J: Where did this insight lead you?
Jennie: It became the basis of my therapy session and I was able to work through some of my feelings about receiving support.
J: So does healing through creativity mostly happen through self awareness and asking for insight?
Jennie: These things take people a long way but we also need to express our healing and we need an outlet for this.
J: Do you mean we need to talk about our process?
Jennie: Well sort of.  All creativity needs an outlet. There is no point in painting a picture and then putting it in a drawer. When I paint, write or create music, some of the work I do is my own personal journey but sometimes I want my work to be seen and heard. Healing is a craft or skill, something we can hone and be proud of.
J: Are you proud of your skill at healing?
Jennie: Yes, I am but I don’t think other people recognise it!
J: Why do think this is?
Jennie: Well, it is not a recognised skill. You can’t get a PhD in creative healing – well not yet anyway!  And some people think that is very self indulgent and that while you are choosing to heal you are not being much use in society.
J: Do you think this is true?
Jennie: No. I think if we are to heal others we have to heal ourselves first. The path of the healer certainly has a selfless quality.
J: Going back to what you said about expression, could you say more about this?
Jennie: Yes. I suppose when I have insights I am excited about them because healing is a passion.  I naturally want to share my insights with someone I think will understand them just as I might want to share a painting with someone who ‘gets’ my art.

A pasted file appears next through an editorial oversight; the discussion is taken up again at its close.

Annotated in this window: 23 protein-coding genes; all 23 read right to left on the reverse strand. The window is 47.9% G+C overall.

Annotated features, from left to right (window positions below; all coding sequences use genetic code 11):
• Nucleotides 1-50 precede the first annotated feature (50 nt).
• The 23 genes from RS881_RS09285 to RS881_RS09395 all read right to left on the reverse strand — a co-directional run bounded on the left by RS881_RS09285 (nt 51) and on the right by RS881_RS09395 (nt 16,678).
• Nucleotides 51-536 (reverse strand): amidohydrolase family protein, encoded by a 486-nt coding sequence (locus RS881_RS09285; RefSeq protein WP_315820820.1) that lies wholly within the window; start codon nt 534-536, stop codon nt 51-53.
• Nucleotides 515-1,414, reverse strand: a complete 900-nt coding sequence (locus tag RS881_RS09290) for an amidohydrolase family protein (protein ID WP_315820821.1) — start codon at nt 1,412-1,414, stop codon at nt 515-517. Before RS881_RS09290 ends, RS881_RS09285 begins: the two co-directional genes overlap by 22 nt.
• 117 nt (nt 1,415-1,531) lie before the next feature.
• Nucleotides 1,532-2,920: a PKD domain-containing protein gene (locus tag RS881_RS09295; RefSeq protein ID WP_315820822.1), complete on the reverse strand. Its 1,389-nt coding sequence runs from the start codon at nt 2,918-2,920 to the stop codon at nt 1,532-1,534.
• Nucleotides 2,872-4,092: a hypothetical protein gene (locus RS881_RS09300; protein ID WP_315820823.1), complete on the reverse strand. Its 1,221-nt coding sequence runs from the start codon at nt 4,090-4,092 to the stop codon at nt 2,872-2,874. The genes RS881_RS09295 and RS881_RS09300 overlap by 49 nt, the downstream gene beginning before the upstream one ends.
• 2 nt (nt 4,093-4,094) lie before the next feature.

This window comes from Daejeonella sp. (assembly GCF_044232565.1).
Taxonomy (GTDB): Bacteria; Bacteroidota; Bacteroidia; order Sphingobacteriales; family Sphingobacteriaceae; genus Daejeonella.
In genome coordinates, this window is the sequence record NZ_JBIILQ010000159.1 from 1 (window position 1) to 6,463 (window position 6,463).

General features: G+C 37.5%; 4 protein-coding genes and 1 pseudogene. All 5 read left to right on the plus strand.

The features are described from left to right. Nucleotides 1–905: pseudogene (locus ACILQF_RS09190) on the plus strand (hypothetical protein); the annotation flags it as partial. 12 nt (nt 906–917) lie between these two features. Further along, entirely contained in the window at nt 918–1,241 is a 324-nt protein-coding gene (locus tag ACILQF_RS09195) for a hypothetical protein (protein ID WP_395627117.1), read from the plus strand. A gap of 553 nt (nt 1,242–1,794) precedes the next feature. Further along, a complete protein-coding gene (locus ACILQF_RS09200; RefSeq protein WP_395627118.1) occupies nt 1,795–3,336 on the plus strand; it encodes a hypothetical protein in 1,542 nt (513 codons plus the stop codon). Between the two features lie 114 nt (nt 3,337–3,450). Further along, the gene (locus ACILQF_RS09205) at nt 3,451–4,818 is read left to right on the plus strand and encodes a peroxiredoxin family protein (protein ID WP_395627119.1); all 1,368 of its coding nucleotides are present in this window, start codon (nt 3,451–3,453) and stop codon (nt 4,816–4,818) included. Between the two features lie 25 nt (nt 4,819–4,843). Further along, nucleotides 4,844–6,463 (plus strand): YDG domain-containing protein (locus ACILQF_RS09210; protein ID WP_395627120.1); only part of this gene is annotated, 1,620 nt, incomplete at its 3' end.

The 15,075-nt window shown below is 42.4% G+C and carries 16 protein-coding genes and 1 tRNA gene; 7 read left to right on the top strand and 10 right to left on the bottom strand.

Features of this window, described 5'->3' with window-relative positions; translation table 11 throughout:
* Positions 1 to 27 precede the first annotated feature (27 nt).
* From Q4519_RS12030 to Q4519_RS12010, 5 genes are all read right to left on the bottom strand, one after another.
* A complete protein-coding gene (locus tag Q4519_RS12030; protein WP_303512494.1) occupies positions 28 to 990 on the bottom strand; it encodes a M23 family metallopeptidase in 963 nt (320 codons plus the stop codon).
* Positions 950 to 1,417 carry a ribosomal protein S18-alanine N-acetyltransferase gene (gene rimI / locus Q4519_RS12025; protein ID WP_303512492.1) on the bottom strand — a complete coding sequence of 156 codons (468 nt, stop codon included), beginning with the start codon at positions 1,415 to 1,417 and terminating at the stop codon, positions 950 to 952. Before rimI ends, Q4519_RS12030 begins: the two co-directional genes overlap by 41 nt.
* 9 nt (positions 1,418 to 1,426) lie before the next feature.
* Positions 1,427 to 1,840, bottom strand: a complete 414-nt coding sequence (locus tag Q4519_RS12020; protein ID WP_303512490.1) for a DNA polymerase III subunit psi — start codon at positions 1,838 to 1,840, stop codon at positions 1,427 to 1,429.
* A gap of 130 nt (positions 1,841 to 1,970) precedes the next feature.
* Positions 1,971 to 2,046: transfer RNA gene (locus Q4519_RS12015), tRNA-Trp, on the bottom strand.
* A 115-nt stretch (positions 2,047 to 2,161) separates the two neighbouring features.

J: Do you actually enjoy your own healing?
Jennie: This is an interesting question.  What has made it hardest to enjoy my healing has been my difficulty with receiving support and my difficulty with intimacy.  What I have enjoyed about my healing is seeing transformation at work in me.  In therapy this has led me through times of beautiful openness, rich closeness, feeling held, loved, cared about and this has been both enjoyable and deeply enriching.  Also there have been times of struggle, feeling pain and discomfort – emotional, mental and physical, times of feeling lost and helpless, times of uncertainty about the therapeutic relationship and feelings of deep and unsatisfied need.
J: Do you think the good feelings have out-weighed the difficult ones?
Jennie: I don’t think we can see it that way. If we are determined to heal we have to take the rough with the smooth.  Some phases may feel very bumpy and hard and others may feel a lot softer and kinder.
J: Do you think people need to share their journey and their insights to heal?
Jennie: I don’t think it is essential or the only way to work but I think it adds another dimension. I think if we can see healing as something exciting, dynamic and transformative it lifts us out of the mindset that healing is simply about working through and shifting stuff.
J: Do you think healing could be taught more as a skill?
Jennie: I think that would be amazing and it is definitely my life’s work!